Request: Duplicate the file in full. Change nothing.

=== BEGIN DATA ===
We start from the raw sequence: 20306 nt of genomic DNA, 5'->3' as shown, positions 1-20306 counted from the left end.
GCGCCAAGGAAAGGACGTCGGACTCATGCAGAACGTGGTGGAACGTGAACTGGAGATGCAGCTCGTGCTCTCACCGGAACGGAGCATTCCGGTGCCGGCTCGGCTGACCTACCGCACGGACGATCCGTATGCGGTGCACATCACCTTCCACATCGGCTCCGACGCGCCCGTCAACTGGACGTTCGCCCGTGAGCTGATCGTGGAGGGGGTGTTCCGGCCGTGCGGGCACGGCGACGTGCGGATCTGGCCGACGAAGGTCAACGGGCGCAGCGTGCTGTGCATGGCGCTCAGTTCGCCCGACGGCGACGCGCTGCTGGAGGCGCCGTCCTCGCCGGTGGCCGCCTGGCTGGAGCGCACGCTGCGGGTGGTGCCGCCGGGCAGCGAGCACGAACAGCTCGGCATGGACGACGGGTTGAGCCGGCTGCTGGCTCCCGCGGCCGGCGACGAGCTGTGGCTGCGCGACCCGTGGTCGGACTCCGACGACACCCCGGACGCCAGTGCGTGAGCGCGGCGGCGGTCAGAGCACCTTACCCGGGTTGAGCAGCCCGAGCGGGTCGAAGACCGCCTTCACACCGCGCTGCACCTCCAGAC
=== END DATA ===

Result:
We start from the raw sequence: 20306 nt of genomic DNA, 5'->3' as shown, positions 1-20306 counted from the left end.
GCGCCAAGGAAAGGACGTCGGACTCATGCAGAACGTGGTGGAACGTGAACTGGAGATGCAGCTCGTGCTCTCACCGGAACGGAGCATTCCGGTGCCGGCTCGGCTGACCTACCGCACGGACGATCCGTATGCGGTGCACATCACCTTCCACATCGGCTCCGACGCGCCCGTCAACTGGACGTTCGCCCGTGAGCTGATCGTGGAGGGGGTGTTCCGGCCGTGCGGGCACGGCGACGTGCGGATCTGGCCGACGAAGGTCAACGGGCGCAGCGTGCTGTGCATGGCGCTCAGTTCGCCCGACGGCGACGCGCTGCTGGAGGCGCCGTCCTCGCCGGTGGCCGCCTGGCTGGAGCGCACGCTGCGGGTGGTGCCGCCGGGCAGCGAGCACGAACAGCTCGGCATGGACGACGGGTTGAGCCGGCTGCTGGCTCCCGCGGCCGGCGACGAGCTGTGGCTGCGCGACCCGTGGTCGGACTCCGACGACACCCCGGACGCCAGTGCGTGAGCGCGGCGGCGGTCAGAGCACCTTACCCGGGTTGAGCAGCCCGAGCGGGTCGAAGACCGCCTTCACACCGCGCTGCACCTCCAGAC